Wednesday, December 20, 2006

A Requiem in Four Acts

I guess, like many others, I had forgotten about Hurricane Katrina, when it quickly disappeared from regular news bulletins after the immediate flooding had subsided. Perhaps it became no longer newsworthy to international media.

But over the past few nights, the BBC has been screening Spike Lee's HBO film 'When the Levees Broke: A Requiem in Four Acts' about the hurricane and its aftermath, several months later. It uses a good mix of footage from the period of the hurricane, combined with a broad selection of interviews, conducted months later, with people involved in different capacities, from residents of New Orleans telling their stories, to civil engineers, lawyers, politicians and news reporters. The use of jazz and blues as part of the musical background to much of the footage is really excellent, being both celebratory and mournful in different ways.

Although the Louisiana State Disaster Mortuary Operational Response Team closed the Victim Identification Center in March 2006, the impact on survivors' health and in Post Traumatic Stress related deaths escapes theses official statistics. The death rate in New Orleans stands at over 30% higher than before the hurricane... serious illness, depression and suicide all different responses to what happened in August 2005. Debris was still being cleared 6 months on, while homeless residents had to wait months just to be offered temporary housing in trailers.

Apart from being obviously heart-rending in hearing peoples' experiences, the film leaves a really depressing realisation that so many deaths and personal tragedies could have been prevented, with a less inept response from various authorities involved. Presumably it is the huge price paid by those living in a relatively poor part of the USA, where political capital to be made from that area is limited, once the natural gas and oil supplies have been mined and the profits channelled off to central Federal funds.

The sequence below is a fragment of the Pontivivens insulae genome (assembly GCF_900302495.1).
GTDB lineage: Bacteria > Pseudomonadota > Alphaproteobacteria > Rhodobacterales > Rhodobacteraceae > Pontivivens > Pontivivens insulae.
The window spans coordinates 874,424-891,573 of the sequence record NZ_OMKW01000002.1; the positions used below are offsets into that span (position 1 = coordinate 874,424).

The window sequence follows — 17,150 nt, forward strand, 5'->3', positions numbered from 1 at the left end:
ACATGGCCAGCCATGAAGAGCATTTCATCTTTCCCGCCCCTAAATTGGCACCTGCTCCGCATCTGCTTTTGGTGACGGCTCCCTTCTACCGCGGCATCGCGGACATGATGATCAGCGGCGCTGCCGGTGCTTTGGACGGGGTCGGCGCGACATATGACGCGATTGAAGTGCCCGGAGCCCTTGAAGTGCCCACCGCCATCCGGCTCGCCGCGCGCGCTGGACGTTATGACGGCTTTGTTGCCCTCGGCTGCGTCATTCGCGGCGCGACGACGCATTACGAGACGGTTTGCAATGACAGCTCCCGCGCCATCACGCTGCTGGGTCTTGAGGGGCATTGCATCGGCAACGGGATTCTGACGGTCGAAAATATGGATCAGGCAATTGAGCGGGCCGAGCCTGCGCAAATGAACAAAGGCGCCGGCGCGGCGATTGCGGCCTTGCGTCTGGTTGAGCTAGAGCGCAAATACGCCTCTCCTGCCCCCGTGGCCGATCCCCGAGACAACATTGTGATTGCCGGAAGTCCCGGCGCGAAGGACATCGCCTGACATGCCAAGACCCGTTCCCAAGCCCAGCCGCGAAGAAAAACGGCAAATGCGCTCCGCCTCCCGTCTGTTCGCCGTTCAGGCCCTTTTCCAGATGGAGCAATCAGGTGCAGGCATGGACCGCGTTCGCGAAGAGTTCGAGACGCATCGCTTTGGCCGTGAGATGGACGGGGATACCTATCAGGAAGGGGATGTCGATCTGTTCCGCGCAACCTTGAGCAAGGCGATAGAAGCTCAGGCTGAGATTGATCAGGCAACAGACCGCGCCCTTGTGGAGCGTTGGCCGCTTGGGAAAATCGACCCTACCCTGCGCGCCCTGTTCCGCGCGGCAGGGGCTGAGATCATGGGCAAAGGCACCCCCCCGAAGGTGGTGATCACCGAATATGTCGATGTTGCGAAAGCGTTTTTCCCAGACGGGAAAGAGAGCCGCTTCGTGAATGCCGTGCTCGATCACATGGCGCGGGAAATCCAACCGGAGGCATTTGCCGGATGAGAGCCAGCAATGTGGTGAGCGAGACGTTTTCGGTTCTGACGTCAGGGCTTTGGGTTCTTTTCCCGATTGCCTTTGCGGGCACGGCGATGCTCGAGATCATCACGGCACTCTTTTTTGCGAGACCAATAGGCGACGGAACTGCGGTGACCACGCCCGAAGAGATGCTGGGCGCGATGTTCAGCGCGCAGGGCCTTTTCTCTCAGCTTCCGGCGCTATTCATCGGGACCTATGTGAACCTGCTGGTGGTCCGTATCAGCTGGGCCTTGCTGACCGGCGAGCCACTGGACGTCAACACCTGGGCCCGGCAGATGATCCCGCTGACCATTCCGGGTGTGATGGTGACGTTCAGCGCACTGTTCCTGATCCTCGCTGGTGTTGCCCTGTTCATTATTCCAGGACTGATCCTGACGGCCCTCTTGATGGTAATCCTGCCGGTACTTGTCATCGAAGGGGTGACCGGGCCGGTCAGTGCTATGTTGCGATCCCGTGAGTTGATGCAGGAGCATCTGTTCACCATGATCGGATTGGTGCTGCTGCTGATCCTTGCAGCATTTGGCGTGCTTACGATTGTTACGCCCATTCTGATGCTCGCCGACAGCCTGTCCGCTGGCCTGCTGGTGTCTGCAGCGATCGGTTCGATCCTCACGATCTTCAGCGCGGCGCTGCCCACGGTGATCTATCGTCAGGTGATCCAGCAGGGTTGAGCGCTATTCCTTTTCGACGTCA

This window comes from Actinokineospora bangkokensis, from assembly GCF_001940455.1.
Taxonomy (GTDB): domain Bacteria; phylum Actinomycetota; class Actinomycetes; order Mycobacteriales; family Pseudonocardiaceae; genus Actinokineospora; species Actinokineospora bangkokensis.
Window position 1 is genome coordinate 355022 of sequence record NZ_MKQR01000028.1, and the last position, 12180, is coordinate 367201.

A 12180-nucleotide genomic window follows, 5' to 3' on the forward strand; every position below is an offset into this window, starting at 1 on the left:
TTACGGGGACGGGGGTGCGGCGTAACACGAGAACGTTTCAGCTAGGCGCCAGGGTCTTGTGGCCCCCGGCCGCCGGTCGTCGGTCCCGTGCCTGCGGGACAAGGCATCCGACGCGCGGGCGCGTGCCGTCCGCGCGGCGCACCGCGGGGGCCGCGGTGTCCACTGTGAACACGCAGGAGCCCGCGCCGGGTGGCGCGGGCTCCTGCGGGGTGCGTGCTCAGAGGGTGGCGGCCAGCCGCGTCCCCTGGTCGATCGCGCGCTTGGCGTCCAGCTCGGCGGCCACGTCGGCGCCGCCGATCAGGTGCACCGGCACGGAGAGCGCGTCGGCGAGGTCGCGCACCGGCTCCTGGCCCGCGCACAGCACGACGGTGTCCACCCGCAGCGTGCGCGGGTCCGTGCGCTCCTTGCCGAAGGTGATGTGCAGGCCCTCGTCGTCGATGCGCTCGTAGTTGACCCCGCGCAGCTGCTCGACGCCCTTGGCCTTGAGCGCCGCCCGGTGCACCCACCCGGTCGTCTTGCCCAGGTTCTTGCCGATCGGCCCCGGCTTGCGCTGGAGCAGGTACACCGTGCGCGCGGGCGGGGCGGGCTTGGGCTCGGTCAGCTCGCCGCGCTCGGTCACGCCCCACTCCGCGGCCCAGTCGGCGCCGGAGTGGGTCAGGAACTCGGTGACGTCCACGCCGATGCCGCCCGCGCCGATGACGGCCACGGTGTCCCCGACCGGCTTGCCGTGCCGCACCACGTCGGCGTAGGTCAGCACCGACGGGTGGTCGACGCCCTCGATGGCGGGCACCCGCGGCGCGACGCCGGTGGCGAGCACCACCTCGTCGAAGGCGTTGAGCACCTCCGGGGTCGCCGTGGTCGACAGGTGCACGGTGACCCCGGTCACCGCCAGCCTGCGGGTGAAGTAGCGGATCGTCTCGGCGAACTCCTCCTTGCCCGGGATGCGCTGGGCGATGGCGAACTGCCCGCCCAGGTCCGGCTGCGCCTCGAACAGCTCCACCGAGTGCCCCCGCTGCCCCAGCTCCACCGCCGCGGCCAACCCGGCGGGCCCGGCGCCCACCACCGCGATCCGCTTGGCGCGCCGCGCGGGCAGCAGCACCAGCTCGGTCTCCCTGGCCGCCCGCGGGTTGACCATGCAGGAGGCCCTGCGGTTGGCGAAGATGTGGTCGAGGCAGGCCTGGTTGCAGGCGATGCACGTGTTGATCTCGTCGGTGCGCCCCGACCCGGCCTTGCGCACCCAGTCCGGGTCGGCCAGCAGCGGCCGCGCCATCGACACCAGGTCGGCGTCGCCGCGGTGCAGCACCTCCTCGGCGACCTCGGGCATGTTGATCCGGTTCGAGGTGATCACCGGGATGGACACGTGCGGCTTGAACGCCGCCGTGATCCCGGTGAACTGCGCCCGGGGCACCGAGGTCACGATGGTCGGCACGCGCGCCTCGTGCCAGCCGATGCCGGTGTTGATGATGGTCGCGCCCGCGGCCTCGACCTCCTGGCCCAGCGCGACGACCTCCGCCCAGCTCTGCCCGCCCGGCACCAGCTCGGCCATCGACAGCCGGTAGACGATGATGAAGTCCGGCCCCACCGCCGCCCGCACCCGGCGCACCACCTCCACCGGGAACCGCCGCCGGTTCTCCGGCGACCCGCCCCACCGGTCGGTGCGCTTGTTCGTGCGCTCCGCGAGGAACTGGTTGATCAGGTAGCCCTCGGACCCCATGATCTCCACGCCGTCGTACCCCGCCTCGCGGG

Canadian Mounties and offers of help from Central America came within 2 days... while Bush and his cronies were shown fly-fishing, shoe-shopping at Ferragamo and attending lectures on disease control, all nowhere near New Orleans. It was pointed out that the USA mobilised aid for the boxing day Asian Tsunami within 2 days of it happening, while it was 5 days before federal involvement in one of their own States. But the Mayor was eventually summoned to a meeting with Bush on his presidential plane, Airforce 1 (or his 'pimpmobile' as Nagin called it...) and hey presto! Military help rolled into town led by 'a Black John Wayne'.

So many of the people interviewed had an incredible spirit and attachment to the city, with family roots in that area going back generations. The HBO site has links to various organisations continuing to help rebuild both the city and people's lives.

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